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FIGURE 19.-Historical diagram of North Dakota and South Dakota

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By the enabling act of February 22, 1889, the Territory of Dakota was divided into two parts, North Dakota and South Dakota : 5

5

525 Stat. L. 676.

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The area comprising the Territory of Dakota shall

be divided on the line of the seventh standard parallel produced due west to the western boundary of said Territory;

Each part, having adopted a constitution, was declared admitted as a State by presidential proclamation, dated November 2, 1889.

The boundary line between North and South Dakota, which is the seventh standard parallel north, of the public-land survey, was surveyed and marked in 1891–92. The marks are placed at each half mile and are substantial cut-stone posts 7 feet long by 10 inches square at top, set 31/2 feet in the ground. The initials of the States are cut on the north and south sides, and the mile numbers on the east. The first mark was placed 9 chains west of the Bois des Sioux River bed. The measured distance to the east bank of the Missouri was 190 miles 8.25 chains. At a distance of 360 miles 45.35 chains the east boundary of Montana was intersected at a point 48.35 chains north of its sixty-fifth milepost. The Montana line at this place was found to bear 1° 01' 30'' to the west.

Boundary post No. 333, which is near the west end of this line, is in latitude 45° 56' 43.39'' and longitude 103° 28' 21.44"'.Where the Chicago & Northwestern Railway crosses this boundary the latitude is 45° 56' 07.7" and the longitude 98° 07' 42.1". Near the east end of the line the latitude of a point was found to be 45° 56' 09.7''.? The northeast corner of North Dakota, which is in the middle of the Red River where it crosses the 49th parallel boundary, is in longitude 97° 13' 42.58"'.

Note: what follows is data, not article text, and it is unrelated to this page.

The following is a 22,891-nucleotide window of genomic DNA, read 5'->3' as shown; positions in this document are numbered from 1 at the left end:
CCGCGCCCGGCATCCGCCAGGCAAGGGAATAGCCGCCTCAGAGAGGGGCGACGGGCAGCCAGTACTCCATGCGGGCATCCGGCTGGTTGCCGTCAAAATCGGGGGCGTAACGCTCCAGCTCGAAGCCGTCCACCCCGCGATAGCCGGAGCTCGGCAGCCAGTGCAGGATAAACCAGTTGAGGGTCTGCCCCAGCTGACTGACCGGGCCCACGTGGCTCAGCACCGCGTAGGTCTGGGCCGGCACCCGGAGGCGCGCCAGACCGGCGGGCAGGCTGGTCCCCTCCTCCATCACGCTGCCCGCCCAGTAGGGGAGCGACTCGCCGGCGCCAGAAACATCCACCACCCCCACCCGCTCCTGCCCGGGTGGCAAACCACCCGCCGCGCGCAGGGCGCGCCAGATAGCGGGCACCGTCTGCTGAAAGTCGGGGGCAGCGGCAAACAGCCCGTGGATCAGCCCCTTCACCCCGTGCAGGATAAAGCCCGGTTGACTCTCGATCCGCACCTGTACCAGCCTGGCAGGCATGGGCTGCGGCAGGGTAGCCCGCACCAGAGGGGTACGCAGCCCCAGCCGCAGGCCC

The west boundary of South Dakota between latitudes 43° and 45° was surveyed in 1877, commencing at a post set in 1869 for the northwest corner of Nebraska. That part of the boundary north of latitude 45° was surveyed in 1885. (See p. 221.) The entire west boundary of the State was resurveyed in 1904 and marked with 6-foot stone posts at each mile except from the 39th to the 104th, inclusive, which were marked with iron posts for the Black Hills National Forest. The measured distance to the northeast corner of Wyoming was 139 miles 8.78 chains, and to the northwest corner of South Dakota 204 miles 48.26 chains. From the northeast corner of Wyoming to the southeast corner of Montana the line runs east a distance of 70.68 chains. This jog in the State, line is due to errors in the location of the 27th meridian as determined from two widely separated stations; the position brought down from the north 8 is 41.6'' too far east, and that brought up from the south is 23.3'' too far west.

6 U. S. Coast and Geodetic Survey Special Pub. 19, p. 93, 1914. 7 U. S. Geol. Survey Bull. 644, p. 296, 1916. 8 See Montana, east boundary, p. 221. • See Nebraska, 41st parallel boundary, p. 214,